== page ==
Sugar, sugar, sugar – it seems to be everywhere.
Sugar, sugar, sugar – it seems to be everywhere. With the Health Committee’s Childhood Obesity report published on Monday, it does seem to be the business topic of the day. Yet with all the focus on the report supporting the calls for a tax on full sugar soft drinks, businesses risk losing sight of a number of other challenges which loom for producers, manufacturers, and retailers. However, looking at the report, a number of other industries would be affected as well.
- Price promotions
As the British public purchases around 40 per cent of their food on promotions, the policy area around promotions is bound to have a substantial impact on retailers and businesses operating in the UK. The Committee found during the course of their hearings that many of the in-store promotions lead to products high in sugar and fat being overly represented in the nature of promotions that are delivered. Subsequently a recommendation in the report is to rebalance the number and type of promotions.
To achieve this, mandatory, comprehensive controls are encouraged by the Health Select Committee. This goes for not just the multi-buy promotions retailers often use, buy one get one free, but also include products with a temporary price reduction and where the size of a product is temporarily increased to make it more lucrative. While they do acknowledge incentives that could help counteract unintended consequences of such controls, it is undoubtedly going to have a consequence for businesses in the UK.
- Marketing and advertising to children
Another area where one can note some important developments is within the marketing and advertising practices by the food industry. The report recommends extending current restrictions on advertising and marketing to children to other broadcast media and other outlets, such as cinemas, posters, print, online and advergames. It is strongly emphasised that this should be done without delay and that Committee of Advertising Practice’s forthcoming consultation should focus on how to achieve this. Moving the advertising of high fat, salt and sugary products to after the 9pm watershed is also emphasised by the Committee.
Finally, the report states that loopholes surrounding the use of cartoon characters and celebrities to promote high sugar products ought to be closed and reviewed. Particularly as the latter constitutes a substantial part of companies’ marketing practices these days, it is important to acknowledge beyond the mention of a sugar tax.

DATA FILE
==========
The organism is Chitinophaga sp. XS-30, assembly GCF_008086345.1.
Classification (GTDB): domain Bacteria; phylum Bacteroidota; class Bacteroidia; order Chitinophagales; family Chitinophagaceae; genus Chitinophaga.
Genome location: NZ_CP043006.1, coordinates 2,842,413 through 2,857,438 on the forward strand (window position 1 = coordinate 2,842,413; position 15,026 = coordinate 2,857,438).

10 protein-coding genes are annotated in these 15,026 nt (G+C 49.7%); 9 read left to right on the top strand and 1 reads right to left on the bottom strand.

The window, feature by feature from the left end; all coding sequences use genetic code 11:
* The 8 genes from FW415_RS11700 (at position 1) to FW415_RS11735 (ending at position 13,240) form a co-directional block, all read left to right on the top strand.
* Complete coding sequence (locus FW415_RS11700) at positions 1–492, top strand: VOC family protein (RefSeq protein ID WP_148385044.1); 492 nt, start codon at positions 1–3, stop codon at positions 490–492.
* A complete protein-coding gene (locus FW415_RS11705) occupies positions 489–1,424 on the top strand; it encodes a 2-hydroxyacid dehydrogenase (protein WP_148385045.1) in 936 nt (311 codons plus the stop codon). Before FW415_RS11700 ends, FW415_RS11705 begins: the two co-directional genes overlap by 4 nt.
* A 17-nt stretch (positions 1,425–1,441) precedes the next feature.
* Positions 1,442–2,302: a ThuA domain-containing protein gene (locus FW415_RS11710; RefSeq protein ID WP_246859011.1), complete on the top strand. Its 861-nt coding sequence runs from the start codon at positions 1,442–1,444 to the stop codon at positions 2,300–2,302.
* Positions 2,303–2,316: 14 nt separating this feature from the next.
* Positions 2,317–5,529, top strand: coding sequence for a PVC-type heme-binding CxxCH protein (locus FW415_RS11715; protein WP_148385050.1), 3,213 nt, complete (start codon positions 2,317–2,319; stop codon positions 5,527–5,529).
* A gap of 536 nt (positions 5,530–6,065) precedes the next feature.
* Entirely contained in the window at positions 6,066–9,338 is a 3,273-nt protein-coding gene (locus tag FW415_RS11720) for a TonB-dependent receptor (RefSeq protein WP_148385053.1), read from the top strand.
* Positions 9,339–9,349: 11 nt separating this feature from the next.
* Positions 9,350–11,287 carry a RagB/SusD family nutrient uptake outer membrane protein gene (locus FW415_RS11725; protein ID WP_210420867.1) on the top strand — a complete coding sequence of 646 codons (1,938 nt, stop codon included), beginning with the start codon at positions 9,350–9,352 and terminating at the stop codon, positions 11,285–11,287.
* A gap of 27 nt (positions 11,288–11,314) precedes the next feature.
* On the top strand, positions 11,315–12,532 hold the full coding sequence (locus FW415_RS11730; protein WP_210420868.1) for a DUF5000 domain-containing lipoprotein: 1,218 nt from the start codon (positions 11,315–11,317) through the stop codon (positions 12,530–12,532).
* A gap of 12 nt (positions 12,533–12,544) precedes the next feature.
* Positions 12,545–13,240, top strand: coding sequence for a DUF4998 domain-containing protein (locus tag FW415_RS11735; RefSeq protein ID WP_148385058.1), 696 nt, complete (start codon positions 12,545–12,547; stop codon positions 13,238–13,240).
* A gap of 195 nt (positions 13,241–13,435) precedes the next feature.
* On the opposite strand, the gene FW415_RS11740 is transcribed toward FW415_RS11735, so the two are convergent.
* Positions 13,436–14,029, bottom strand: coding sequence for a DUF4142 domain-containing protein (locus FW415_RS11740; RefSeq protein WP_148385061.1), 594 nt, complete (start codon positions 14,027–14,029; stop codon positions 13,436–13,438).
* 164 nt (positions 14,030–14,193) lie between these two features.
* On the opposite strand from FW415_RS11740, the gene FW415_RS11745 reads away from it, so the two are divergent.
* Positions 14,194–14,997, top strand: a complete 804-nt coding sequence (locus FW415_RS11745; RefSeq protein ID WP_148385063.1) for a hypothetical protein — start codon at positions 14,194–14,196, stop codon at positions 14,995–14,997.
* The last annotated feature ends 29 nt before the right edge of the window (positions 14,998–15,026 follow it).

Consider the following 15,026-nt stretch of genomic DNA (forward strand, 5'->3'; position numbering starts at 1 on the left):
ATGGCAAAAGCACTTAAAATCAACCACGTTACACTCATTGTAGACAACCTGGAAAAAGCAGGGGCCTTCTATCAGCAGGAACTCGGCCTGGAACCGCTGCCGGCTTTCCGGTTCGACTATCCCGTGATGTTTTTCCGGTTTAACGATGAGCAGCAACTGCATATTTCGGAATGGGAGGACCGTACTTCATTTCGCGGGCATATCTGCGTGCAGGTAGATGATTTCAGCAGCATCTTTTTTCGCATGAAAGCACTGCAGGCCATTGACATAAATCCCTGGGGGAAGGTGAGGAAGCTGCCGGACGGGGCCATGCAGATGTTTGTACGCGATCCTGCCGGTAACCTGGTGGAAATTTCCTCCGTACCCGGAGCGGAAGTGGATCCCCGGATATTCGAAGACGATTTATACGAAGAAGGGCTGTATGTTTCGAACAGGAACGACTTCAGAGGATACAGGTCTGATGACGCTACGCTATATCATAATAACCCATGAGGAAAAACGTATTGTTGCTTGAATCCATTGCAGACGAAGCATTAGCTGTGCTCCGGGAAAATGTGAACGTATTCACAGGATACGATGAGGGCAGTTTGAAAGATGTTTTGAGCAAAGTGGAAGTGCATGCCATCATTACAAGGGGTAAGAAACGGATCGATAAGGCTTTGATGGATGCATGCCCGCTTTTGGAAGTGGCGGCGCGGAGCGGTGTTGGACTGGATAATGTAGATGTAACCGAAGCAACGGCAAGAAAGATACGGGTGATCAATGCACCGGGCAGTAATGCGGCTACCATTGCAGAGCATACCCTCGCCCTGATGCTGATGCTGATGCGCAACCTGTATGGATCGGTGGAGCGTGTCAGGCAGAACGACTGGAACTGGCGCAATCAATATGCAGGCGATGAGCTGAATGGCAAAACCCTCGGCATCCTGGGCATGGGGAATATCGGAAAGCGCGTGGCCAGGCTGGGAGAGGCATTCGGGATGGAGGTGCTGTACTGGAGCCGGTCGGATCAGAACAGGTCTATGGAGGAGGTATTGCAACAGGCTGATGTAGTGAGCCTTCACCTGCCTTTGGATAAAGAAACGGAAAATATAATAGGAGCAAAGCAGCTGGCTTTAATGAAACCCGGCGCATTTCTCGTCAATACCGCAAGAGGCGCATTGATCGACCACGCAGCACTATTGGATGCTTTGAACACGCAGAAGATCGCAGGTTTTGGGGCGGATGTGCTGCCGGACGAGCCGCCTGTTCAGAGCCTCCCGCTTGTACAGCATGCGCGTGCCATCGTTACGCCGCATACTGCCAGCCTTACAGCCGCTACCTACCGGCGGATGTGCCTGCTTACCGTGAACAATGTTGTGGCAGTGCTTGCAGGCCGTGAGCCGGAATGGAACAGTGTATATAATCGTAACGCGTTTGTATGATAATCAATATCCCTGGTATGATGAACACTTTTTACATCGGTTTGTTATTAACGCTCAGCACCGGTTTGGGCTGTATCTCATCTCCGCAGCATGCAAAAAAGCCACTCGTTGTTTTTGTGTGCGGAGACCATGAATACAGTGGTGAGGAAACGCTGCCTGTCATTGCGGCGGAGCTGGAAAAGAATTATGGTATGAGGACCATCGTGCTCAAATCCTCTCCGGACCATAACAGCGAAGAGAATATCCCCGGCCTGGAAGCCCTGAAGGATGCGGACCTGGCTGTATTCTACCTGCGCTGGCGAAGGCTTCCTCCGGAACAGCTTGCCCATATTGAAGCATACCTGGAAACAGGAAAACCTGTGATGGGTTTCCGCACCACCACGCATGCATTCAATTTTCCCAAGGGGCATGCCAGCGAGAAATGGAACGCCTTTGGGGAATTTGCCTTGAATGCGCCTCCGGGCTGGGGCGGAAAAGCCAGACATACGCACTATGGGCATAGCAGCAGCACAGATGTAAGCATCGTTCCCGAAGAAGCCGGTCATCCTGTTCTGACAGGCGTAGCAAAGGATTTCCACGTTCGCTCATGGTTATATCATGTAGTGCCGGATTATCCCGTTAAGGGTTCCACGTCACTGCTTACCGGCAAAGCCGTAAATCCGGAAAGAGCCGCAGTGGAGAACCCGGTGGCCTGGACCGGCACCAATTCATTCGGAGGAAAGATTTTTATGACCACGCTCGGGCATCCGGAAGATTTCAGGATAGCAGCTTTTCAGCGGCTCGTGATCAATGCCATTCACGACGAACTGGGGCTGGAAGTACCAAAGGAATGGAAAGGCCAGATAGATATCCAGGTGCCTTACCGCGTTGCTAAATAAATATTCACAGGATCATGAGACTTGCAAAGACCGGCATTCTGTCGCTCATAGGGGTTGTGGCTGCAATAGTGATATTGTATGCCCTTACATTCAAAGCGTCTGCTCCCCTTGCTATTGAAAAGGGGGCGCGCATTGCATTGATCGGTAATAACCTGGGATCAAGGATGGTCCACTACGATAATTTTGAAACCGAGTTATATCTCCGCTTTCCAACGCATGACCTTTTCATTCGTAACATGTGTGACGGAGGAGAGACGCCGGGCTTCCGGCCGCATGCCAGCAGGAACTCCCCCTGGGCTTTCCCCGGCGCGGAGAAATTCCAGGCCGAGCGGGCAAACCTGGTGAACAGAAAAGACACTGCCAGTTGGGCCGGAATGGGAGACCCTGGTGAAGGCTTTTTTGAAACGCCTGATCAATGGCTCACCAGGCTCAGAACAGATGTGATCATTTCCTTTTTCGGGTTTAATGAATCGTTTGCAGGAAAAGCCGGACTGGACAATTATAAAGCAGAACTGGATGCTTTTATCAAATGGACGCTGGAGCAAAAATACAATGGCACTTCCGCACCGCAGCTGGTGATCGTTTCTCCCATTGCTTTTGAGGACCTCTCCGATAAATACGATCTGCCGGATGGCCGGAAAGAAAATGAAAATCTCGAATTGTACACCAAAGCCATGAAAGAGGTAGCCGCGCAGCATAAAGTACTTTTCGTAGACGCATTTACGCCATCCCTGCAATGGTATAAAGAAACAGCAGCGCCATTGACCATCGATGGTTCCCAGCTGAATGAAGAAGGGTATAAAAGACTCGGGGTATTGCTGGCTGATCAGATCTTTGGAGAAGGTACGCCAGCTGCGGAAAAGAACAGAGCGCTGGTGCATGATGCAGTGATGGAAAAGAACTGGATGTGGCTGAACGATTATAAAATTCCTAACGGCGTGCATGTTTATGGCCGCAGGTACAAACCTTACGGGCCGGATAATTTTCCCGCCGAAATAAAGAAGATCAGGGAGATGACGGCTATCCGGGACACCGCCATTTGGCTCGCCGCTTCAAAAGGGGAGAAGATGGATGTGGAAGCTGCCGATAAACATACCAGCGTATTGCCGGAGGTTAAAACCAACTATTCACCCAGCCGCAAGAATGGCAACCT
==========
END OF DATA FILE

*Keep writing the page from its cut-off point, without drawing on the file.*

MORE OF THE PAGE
To provide a more visual representation on the amount of sugar in a product, the Committee calls for the introduction of a teaspoon labelling mark, which would draw attention to how many teaspoons (4g of sugar per teaspoon) a product contains. Single servings of food products would be affected by this. Whereas the report does not urge for a mandatory regulation of this, it does make clear that it could be made mandatory, should businesses not comply with the voluntary pledges.
Having such a labelling practice could very well make consumers think twice about the lunch meal they pick up during their lunch hour. However, it has been argued by so doing, it will provide an additional incentive for businesses to ensure an effective reformulation agenda to not be faced with a unfavourable front-of-pack label.
- School education
In the era of challenges to education, it is clear that the general public often are not as well informed about the arguably negative effects of a sugary, high fat/salt diet in combination with lack of physical activity. Thus the report stresses the importance of education campaigns. Teachers should be able to have conversations about the nutritional content of children’s school lunches and national guidelines should be set up for school meals. How many resources the educational sector would be able to free up to this end remains to be seen, however.
- Local authorities
Planning legislation is urged to be changed to make it easier for local authorities to take greater consideration of “unhealthy food outlets” in their area when making planning decisions. Information may be limited on this particular recommendation at the moment, but it is clear that it could in fact come to impact takeaways, local restaurants and perhaps even planners themselves when drawing up proposals.
These five points are but a few of the recommendations set out by the report. Following the debate in Westminster Hall on Monday afternoon, there appears to be an overall political consensus forming around the measures necessary to tackle obesity. A holistic approach is urged by all and while a sugar tax remains at the forefront of this (despite the Government’s rejection), everyone is looking towards a wide-reaching strategy. This means that the forthcoming childhood obesity strategy is bound to include at least parts of the measures suggested by the Health Select Committee.
It may be tough to see whether they will be successful in curbing the nation’s obesity crisis, which is accepted by all to be a good, necessary goal, but businesses should prepare for what achieving this end might mean.